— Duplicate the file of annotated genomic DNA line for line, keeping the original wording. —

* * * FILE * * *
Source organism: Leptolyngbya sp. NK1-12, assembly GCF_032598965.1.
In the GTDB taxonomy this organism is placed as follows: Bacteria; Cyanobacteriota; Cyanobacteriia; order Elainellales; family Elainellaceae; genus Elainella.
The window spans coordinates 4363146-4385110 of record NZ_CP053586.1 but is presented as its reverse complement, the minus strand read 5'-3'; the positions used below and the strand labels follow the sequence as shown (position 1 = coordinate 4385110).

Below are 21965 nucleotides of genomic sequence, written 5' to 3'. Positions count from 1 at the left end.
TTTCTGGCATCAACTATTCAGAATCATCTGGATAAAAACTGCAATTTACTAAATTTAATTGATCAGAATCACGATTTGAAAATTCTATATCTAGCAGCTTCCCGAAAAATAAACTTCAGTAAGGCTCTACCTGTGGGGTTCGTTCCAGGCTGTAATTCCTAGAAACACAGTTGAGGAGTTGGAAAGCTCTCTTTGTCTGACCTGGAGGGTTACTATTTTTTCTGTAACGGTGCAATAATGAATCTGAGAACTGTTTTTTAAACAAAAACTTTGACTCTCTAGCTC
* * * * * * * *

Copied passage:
Source organism: Leptolyngbya sp. NK1-12, assembly GCF_032598965.1.
In the GTDB taxonomy this organism is placed as follows: Bacteria; Cyanobacteriota; Cyanobacteriia; order Elainellales; family Elainellaceae; genus Elainella.
The window spans coordinates 4363146-4385110 of record NZ_CP053586.1 but is presented as its reverse complement, the minus strand read 5'-3'; the positions used below and the strand labels follow the sequence as shown (position 1 = coordinate 4385110).

Below are 21965 nucleotides of genomic sequence, written 5' to 3'. Positions count from 1 at the left end.
TTTCTGGCATCAACTATTCAGAATCATCTGGATAAAAACTGCAATTTACTAAATTTAATTGATCAGAATCACGATTTGAAAATTCTATATCTAGCAGCTTCCCGAAAAATAAACTTCAGTAAGGCTCTACCTGTGGGGTTCGTTCCAGGCTGTAATTCCTAGAAACACAGTTGAGGAGTTGGAAAGCTCTCTTTGTCTGACCTGGAGGGTTACTATTTTTTCTGTAACGGTGCAATAATGAATCTGAGAACTGTTTTTTAAACAAAAACTTTGACTCTCTAGCTC